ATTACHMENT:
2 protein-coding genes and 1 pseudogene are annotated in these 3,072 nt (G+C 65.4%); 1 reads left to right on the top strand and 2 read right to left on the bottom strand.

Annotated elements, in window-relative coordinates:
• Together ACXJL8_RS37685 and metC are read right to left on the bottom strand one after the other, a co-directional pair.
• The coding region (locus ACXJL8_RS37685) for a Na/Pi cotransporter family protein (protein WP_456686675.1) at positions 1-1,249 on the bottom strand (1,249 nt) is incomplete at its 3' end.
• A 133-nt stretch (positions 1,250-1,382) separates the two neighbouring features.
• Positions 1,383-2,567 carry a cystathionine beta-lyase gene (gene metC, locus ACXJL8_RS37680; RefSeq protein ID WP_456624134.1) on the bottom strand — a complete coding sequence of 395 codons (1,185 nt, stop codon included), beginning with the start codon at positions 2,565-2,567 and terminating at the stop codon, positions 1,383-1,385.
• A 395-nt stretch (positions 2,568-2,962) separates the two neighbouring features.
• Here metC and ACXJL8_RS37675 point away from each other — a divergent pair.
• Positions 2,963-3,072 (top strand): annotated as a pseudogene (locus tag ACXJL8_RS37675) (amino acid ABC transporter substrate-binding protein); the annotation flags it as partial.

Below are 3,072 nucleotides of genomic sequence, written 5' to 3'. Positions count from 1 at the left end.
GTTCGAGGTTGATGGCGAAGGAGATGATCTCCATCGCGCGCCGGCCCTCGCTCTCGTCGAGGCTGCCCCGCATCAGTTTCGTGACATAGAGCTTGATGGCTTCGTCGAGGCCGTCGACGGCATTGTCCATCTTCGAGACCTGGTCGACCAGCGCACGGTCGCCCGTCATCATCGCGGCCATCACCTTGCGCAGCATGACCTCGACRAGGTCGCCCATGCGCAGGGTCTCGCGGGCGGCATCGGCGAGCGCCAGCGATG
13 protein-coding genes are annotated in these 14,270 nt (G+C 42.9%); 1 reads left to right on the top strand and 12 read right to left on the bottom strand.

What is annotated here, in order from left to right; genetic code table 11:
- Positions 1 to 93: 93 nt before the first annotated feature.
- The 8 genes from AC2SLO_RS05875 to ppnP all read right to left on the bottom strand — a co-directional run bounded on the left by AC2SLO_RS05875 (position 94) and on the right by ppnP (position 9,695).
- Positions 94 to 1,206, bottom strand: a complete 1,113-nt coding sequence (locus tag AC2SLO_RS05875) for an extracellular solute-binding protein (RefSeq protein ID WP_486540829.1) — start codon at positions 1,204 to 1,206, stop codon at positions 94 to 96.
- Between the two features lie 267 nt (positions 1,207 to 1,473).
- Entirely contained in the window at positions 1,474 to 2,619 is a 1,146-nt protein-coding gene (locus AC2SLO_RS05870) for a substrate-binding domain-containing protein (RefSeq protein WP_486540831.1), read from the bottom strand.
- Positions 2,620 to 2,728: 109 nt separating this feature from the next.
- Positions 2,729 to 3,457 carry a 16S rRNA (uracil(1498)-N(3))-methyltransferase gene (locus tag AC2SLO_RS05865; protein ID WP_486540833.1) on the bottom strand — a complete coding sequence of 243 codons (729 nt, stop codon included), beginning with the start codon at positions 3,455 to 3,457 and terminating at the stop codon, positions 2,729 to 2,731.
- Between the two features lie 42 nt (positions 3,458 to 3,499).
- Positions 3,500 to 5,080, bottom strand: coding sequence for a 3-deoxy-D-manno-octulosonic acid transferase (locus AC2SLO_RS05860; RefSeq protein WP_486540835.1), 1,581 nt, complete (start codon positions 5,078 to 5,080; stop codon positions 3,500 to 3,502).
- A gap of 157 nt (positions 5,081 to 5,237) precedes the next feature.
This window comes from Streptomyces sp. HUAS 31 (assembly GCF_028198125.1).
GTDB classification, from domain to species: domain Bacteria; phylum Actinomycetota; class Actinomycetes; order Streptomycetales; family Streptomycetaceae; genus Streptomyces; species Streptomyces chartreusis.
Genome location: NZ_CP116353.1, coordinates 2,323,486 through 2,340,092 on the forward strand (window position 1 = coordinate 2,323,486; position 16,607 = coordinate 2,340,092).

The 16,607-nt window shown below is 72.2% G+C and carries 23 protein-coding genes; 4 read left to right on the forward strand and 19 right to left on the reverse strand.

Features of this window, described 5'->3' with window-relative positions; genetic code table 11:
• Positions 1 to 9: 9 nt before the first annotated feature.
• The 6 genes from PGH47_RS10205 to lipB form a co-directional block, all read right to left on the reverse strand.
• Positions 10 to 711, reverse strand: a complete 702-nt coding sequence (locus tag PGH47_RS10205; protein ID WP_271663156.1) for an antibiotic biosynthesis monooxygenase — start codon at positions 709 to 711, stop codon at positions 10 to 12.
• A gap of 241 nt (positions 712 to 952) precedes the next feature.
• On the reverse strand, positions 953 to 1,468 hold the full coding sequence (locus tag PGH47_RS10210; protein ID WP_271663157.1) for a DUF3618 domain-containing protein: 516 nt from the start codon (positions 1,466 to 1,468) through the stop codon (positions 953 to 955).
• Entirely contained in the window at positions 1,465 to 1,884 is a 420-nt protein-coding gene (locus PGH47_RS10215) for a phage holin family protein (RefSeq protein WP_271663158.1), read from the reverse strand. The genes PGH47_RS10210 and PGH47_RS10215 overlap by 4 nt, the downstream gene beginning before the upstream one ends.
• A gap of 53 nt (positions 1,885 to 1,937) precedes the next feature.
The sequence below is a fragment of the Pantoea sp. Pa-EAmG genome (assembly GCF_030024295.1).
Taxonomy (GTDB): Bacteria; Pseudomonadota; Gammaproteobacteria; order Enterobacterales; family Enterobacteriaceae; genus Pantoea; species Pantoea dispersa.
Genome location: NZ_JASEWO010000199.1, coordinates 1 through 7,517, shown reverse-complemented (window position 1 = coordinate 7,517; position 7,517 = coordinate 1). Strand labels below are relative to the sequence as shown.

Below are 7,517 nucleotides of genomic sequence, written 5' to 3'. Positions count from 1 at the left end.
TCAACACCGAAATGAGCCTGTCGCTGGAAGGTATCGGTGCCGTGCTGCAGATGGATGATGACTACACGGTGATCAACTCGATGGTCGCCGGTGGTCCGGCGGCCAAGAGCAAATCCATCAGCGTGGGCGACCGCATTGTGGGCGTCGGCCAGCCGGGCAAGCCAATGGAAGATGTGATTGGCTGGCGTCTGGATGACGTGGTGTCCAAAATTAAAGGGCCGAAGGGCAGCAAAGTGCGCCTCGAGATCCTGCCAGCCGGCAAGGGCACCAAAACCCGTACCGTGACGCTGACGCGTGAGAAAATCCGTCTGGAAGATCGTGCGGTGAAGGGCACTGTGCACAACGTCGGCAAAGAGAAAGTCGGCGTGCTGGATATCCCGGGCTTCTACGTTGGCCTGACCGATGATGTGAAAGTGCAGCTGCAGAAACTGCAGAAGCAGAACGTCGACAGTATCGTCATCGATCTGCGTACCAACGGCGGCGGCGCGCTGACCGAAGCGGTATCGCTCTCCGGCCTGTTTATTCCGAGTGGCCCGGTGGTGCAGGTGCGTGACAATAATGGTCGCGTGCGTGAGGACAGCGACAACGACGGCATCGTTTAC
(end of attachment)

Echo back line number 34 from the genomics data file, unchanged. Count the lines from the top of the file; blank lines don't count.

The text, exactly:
• Entirely contained in the window at positions 1,465 to 1,884 is a 420-nt protein-coding gene (locus PGH47_RS10215) for a phage holin family protein (RefSeq protein WP_271663158.1), read from the reverse strand. The genes PGH47_RS10210 and PGH47_RS10215 overlap by 4 nt, the downstream gene beginning before the upstream one ends.